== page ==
MAN OVER MACHINE
One of those electronic computers that tries to decide a political race five seconds after the polls close was let loose in Buffalo last week. The occasion: the All-America football bowl game between the East, led by Quarterback George Mira of Miami, and the West, quarterbacked by Don Trull of Baylor.
The coaches involved in the game fed a Burroughs 283 computer scads of analytical information, and when the machine had digested all this it burped back the word that Don Trull and the West would beat Mira and the East, 25-24.
For the first half, the computer looked as knowing as the neighborhood bookmaker. The West led, 7-0. Mira, who will play for the San Francisco 49ers this fall, started so slowly that at one point he was replaced by Gary Wood of Cornell, marking the first time an All-America ever got relieved by an Ivy Leaguer. But then, in the second half, Mira came to life. The first three times he got possession of the ball, the East scored. First he passed for 11 yards for a touchdown, then he ran a wild 31 yards to set up another touchdown after being trapped behind the line, and finally he passed 30 yards to set up still another touchdown. The East won, 18-15. All told, Mira had 21 completions for 306 yards, won the game's Most Valuable Player award and crackled with an electricity that the computer surely could have used.
EXIT CHAMP, ENTER CONTENDER
Considering that ex-World Middleweight Champion Gene Fullmer has not fought since Dick Tiger pulverized him last August in Nigeria, has not trained seriously in 10 months, has talked wistfully of retiring for at least two years and has all his marbles and plenty of money in the bank, it was hardly surprising last week when Fullmer officially announced he was quitting the ring. "I have had it," said Gene. "I am hanging them up." But that was not all.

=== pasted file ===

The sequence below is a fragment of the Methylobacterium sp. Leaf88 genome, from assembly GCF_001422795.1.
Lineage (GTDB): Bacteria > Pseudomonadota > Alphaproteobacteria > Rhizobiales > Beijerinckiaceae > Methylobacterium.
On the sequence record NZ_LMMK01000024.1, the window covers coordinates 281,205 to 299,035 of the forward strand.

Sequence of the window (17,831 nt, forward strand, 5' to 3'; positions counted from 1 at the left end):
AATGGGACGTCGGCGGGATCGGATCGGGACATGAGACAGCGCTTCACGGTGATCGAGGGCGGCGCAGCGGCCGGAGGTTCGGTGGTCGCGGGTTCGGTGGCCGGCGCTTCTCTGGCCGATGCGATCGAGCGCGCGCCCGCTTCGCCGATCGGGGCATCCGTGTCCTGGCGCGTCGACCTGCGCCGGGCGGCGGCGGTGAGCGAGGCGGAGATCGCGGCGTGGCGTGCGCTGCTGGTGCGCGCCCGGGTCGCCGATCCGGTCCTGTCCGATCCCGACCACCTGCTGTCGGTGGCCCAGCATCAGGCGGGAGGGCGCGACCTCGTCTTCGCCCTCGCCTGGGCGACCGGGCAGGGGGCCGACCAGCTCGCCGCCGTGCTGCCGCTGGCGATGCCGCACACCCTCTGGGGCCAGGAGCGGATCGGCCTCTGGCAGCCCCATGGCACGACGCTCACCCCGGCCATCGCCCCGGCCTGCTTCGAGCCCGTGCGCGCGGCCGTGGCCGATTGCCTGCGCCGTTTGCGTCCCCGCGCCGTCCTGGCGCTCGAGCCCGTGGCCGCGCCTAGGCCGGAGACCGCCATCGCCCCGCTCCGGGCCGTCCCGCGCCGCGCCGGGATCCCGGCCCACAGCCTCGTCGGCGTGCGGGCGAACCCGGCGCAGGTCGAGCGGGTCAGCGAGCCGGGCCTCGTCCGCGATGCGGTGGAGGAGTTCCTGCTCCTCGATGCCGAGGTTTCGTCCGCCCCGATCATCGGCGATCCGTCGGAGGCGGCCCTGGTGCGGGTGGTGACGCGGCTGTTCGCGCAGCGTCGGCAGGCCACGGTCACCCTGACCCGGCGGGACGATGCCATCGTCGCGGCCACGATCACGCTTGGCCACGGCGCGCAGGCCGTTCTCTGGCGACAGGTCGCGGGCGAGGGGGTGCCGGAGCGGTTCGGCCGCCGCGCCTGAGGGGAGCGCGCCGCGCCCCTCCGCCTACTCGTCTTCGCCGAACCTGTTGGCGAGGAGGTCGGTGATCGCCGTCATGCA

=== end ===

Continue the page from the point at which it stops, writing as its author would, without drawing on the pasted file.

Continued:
Fullmer's manager, Marv Jenson, had drawn a whopping turnout of newsmen to the free-lunch press conference at a Salt Lake City hotel. After Fullmer spoke, Jenson stood and announced that he, too, was retiring from the fight game. Jenson, a member of the Salt Lake County Commission, is in the midst of a hard campaign for a second term. By retiring, Jenson wished to assure the press and the voters that he could not be accused (as he had been in the past) of being more concerned with boxing than with county business.
"I don't get it," said a cub sports reporter. " Fullmer was knocked out almost a whole year ago. Why all the big announcements now?" A political reporter replied: "I get it."
THE NEGRO AND BASEBALL
A new book is out that merits the attention of anyone interested in the impact of sports upon American life. It is Baseball Has Done It (Lippincott, $2.95), written by Jackie Robinson and edited by Charles Dexter. The theme of the book, of course, is that baseball has proved that integrated Americans can live and work together peacefully. As Roy Campanella says, "If life in general was a baseball game in the National or American League, this country wouldn't have these problems today."